MILLBURN, NJ - Local officials plan to meet with residents, state legislators and officials and the construction company building a house on Dorison Drive where blasting into bedrock is being proposed.

The meeting could take place Wednesday or Thursday of next week, and administrators promised to give public notice several days in advance.

The Millburn Township Committee made the decision at Tuesday’s meeting, after hearing from an organized group of neighbors. About 40 people showed up to protest the proposed blasting at 30 Dorison Drive, which is reportedly to accommodate a home theater on the lower level.

Sign Up for E-News

Also attending the meeting were three state legislators—Sen. Richard Codey and Assembly members John McKeon and Mila Jasey, who were contacted by local leaders.

Township leaders have been advised by their attorney that the use of explosives is regulated by the state, and any municipal action is superseded by state authority. In addition, they were told if an applicant can comply with regulations, the state is obligated to issue the permit.

The applicant must also apply for a permit from the township’s fire marshal, who is obligated to issue the permit if the applicant meets fire regulations. The local official can approve, deny or ask for further information from the applicant.

Members of the governing body asked residents to submit a list of their concerns to the marshal, so he can determine if they are being addressed.

During the discussion with the legislators, which lasted over an hour, Codey noted the state statute regarding explosives dates from the 1960s. A consensus developed that for the long-term, the law should be changed to protect residential homeowners.

“Unfortunately, the long-term won’t help the short-term,” Mayor Sandra Haimoff said, noting attempts by other nearby towns including South Orange and West Orange to block blasting have been overturned by the courts.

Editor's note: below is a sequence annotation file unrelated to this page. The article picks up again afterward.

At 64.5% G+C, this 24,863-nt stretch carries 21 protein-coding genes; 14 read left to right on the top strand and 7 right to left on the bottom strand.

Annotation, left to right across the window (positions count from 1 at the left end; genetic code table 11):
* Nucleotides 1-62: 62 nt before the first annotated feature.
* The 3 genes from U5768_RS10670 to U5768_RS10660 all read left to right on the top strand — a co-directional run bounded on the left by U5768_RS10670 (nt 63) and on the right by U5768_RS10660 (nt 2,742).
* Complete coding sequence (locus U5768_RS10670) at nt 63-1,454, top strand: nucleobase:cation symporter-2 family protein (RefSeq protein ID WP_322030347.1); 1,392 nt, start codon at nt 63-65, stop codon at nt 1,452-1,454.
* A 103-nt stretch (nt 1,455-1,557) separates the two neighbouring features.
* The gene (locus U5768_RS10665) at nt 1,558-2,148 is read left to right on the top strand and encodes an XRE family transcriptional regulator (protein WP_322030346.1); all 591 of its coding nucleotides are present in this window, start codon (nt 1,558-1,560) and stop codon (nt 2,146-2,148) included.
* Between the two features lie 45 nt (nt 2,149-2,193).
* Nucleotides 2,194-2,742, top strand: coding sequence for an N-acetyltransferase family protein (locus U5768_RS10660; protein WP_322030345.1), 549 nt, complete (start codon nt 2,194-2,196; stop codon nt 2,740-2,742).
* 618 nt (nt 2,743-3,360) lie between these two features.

Meanwhile, residents continued to voice their concerns. Bryan Bloom of Sinclair Terrace referred to the previous committee meeting, where leaders said their hands are tied.

“I respectfully disagree,” he said. “You can say no. Towns deny applications all the time.”

Bloom expressed concerns about effects on the water table, environment and utilities.

Barry Weinstein of Dorison Drive wondered aloud how much time residents have to take cover and where they should go. He also worried about potential damage to pools, foundations and furnishings.

Mary Ho of Dorison Drive cited instances of dynamite use in other states where residents were not adequately protected by insurance companies. She also expressed skepticism with relying on state guidelines or blasting companies to adequately protect homeowners.

“There are alternatives to blasting,” she said.

Gina Abrams of Fairfield Drive urged all concerned to move forward in a collaborative tone.  Haimoff also left open other possibilities.

“A perfect way to stop this is to have a conversation with the builder or homeowner,” she said. “It’s certainly worth a try.”

She also said she would reach out to the Essex County executive, to see if he could exert some influence, since the property backs onto the South Mountain Reservation.

In other business, the committee introduced two capital ordinances, a bond ordinance and a traffic ordinance.
The first of the capital ordinances, in the amount of $1.2 million, provides for equipment and machinery for the fire, police and recreation departments, seal coating of various roads, improvements to public buildings and the reconstruction of the parking lot at the Municipal Par 3 Golf Course.  Those improvements are being made as part of the township’s 20-year capital plan.

The second capital ordinance, in the amount of $250,000, provides for the resurfacing of the parking lot at the Millburn train station.  The bond ordinance, in the amount of $857,800, provides funding for improvements to the Gilbert Place sanitary sewer pumping station, reconstruction of Hartshorn Drive from Parsonage Hill Road to Slayton Drive, reconstruction of Knollwood Road and acquisition of a new senior citizen bus.

Committee member Thomas McDermott pointed out the township will be receiving grant money for several of the projects.

The traffic ordinance, which regulates the intersection of Essex Street and Lackawanna Place, provides that the northerly westbound lane of Essex Street be reserved for right turn only onto Lackawanna Place.

Public hearings on the proposed ordinances are scheduled for June 18.

The committee also awarded a contract for reconstruction of the Taylor Park dam to Beaver Electric Co. of Roseland. The contract will be for $383,500.

Also at the session, the committee awarded community service awards to residents Lois Cantwell and Andrea Hirshfield. Two years ago the women co-founded bookBgone, a media removal and clearinghouse service for unwanted books, CDs and DVDs. The items are sent to various organizations such as community centers, charter schools, literacy programs and food pantries.

The women were commended for keeping books out of landfills and giving them to people who need them.